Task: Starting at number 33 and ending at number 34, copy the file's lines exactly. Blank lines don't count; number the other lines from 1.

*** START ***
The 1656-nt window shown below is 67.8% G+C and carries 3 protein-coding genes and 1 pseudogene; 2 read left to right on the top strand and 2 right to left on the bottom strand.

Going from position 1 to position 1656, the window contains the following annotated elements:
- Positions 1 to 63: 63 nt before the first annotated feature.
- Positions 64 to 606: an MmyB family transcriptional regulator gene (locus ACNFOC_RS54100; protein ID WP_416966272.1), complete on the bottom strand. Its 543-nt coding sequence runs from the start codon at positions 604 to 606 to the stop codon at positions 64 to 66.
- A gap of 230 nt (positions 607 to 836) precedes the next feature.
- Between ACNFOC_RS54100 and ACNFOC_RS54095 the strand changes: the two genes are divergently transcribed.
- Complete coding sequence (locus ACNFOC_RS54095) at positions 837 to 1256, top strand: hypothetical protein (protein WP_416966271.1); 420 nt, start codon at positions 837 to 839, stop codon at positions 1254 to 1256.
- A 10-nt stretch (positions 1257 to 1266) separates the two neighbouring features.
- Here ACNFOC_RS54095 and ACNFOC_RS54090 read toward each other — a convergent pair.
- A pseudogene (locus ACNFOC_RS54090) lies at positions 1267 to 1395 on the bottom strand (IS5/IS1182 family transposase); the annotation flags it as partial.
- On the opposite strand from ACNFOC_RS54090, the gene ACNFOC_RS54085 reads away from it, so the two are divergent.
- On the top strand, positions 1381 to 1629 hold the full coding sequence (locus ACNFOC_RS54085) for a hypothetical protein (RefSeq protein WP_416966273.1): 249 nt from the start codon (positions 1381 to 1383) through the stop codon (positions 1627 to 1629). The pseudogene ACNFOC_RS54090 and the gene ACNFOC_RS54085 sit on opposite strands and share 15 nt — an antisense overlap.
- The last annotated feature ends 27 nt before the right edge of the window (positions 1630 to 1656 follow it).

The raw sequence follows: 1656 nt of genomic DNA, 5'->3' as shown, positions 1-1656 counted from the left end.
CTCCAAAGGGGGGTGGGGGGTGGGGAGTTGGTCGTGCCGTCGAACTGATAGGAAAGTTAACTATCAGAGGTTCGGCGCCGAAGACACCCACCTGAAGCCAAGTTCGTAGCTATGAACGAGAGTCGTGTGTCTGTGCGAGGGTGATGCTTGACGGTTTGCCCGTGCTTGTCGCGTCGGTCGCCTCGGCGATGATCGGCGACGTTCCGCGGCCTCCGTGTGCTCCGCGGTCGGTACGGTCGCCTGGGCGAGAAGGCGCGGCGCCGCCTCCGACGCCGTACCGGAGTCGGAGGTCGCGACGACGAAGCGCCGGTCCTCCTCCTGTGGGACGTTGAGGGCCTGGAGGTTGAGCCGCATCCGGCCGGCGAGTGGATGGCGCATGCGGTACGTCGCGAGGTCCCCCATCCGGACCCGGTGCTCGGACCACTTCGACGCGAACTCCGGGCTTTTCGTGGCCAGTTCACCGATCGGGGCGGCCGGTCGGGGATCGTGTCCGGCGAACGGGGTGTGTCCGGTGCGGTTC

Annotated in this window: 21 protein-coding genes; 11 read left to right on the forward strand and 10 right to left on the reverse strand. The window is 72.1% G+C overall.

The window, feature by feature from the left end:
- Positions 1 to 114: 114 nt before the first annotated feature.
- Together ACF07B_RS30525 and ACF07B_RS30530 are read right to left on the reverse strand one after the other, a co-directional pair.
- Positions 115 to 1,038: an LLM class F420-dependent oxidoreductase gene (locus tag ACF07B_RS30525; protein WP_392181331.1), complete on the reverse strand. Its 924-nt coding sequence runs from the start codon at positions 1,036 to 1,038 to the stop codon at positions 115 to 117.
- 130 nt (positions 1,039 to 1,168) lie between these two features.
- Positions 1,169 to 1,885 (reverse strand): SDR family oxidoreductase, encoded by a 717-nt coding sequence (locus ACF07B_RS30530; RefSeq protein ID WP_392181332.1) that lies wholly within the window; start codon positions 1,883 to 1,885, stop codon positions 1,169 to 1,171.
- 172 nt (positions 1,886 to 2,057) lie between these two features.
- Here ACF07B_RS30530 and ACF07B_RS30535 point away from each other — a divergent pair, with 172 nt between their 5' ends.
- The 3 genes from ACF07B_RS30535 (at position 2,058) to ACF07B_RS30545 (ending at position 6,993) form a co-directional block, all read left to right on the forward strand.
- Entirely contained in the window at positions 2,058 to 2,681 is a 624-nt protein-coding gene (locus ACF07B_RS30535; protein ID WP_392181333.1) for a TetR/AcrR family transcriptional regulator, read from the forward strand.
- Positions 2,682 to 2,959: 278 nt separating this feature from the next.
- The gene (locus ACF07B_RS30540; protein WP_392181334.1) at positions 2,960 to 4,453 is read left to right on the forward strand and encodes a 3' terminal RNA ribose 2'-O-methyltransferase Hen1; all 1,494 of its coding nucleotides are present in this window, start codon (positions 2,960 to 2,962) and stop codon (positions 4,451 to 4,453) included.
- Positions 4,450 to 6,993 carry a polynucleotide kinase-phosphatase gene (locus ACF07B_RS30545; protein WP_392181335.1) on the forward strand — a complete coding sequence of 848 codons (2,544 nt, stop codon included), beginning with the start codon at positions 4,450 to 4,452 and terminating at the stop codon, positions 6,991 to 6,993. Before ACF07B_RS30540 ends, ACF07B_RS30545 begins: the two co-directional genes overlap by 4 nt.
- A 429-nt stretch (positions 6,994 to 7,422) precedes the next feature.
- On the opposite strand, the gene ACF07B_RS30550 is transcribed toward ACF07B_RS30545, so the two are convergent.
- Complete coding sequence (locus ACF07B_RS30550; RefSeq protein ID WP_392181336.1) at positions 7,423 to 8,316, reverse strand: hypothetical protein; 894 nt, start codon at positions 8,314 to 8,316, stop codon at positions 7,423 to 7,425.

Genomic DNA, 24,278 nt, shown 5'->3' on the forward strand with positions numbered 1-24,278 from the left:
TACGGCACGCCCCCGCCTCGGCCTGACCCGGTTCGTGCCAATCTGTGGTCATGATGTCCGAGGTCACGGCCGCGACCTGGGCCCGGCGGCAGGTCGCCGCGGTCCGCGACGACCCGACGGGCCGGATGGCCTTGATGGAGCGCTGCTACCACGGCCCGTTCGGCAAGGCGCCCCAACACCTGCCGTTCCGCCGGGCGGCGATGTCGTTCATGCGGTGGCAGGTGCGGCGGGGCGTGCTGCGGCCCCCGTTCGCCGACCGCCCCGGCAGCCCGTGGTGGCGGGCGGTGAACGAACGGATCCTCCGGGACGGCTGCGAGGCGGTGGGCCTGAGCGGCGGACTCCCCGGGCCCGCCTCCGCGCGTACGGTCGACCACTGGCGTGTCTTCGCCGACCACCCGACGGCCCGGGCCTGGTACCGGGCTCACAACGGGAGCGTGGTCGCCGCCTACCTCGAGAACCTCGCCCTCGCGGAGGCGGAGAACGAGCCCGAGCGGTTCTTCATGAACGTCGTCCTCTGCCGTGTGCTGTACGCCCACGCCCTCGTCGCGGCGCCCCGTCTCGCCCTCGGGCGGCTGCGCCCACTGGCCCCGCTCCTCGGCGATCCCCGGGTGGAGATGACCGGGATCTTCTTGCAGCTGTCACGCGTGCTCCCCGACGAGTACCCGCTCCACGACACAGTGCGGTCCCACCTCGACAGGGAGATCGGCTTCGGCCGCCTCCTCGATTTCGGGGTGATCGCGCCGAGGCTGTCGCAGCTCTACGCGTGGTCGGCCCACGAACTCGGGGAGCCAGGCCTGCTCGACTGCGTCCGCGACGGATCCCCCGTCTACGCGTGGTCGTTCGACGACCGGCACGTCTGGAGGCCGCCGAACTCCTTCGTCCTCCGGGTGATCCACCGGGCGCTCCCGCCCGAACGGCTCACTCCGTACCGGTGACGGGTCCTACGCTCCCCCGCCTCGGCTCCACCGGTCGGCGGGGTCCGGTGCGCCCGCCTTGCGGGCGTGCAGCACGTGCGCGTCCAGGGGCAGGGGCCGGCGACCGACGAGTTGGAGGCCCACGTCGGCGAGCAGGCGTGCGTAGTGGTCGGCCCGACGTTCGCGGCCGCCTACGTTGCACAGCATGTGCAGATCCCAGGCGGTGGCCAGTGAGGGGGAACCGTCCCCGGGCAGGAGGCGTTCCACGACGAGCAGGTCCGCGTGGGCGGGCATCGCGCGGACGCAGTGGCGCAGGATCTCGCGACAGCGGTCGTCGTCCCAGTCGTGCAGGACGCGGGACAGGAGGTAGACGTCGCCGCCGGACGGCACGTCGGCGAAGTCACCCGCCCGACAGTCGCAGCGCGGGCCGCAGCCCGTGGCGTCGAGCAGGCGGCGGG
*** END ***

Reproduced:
Genomic DNA, 24,278 nt, shown 5'->3' on the forward strand with positions numbered 1-24,278 from the left:
TACGGCACGCCCCCGCCTCGGCCTGACCCGGTTCGTGCCAATCTGTGGTCATGATGTCCGAGGTCACGGCCGCGACCTGGGCCCGGCGGCAGGTCGCCGCGGTCCGCGACGACCCGACGGGCCGGATGGCCTTGATGGAGCGCTGCTACCACGGCCCGTTCGGCAAGGCGCCCCAACACCTGCCGTTCCGCCGGGCGGCGATGTCGTTCATGCGGTGGCAGGTGCGGCGGGGCGTGCTGCGGCCCCCGTTCGCCGACCGCCCCGGCAGCCCGTGGTGGCGGGCGGTGAACGAACGGATCCTCCGGGACGGCTGCGAGGCGGTGGGCCTGAGCGGCGGACTCCCCGGGCCCGCCTCCGCGCGTACGGTCGACCACTGGCGTGTCTTCGCCGACCACCCGACGGCCCGGGCCTGGTACCGGGCTCACAACGGGAGCGTGGTCGCCGCCTACCTCGAGAACCTCGCCCTCGCGGAGGCGGAGAACGAGCCCGAGCGGTTCTTCATGAACGTCGTCCTCTGCCGTGTGCTGTACGCCCACGCCCTCGTCGCGGCGCCCCGTCTCGCCCTCGGGCGGCTGCGCCCACTGGCCCCGCTCCTCGGCGATCCCCGGGTGGAGATGACCGGGATCTTCTTGCAGCTGTCACGCGTGCTCCCCGACGAGTACCCGCTCCACGACACAGTGCGGTCCCACCTCGACAGGGAGATCGGCTTCGGCCGCCTCCTCGATTTCGGGGTGATCGCGCCGAGGCTGTCGCAGCTCTACGCGTGGTCGGCCCACGAACTCGGGGAGCCAGGCCTGCTCGACTGCGTCCGCGACGGATCCCCCGTCTACGCGTGGTCGTTCGACGACCGGCACGTCTGGAGGCCGCCGAACTCCTTCGTCCTCCGGGTGATCCACCGGGCGCTCCCGCCCGAACGGCTCACTCCGTACCGGTGACGGGTCCTACGCTCCCCCGCCTCGGCTCCACCGGTCGGCGGGGTCCGGTGCGCCCGCCTTGCGGGCGTGCAGCACGTGCGCGTCCAGGGGCAGGGGCCGGCGACCGACGAGTTGGAGGCCCACGTCGGCGAGCAGGCGTGCGTAGTGGTCGGCCCGACGTTCGCGGCCGCCTACGTTGCACAGCATGTGCAGATCCCAGGCGGTGGCCAGTGAGGGGGAACCGTCCCCGGGCAGGAGGCGTTCCACGACGAGCAGGTCCGCGTGGGCGGGCATCGCGCGGACGCAGTGGCGCAGGATCTCGCGACAGCGGTCGTCGTCCCAGTCGTGCAGGACGCGGGACAGGAGGTAGACGTCGCCGCCGGACGGCACGTCGGCGAAGTCACCCGCCCGACAGTCGCAGCGCGGGCCGCAGCCCGTGGCGTCGAGCAGGCGGCGGG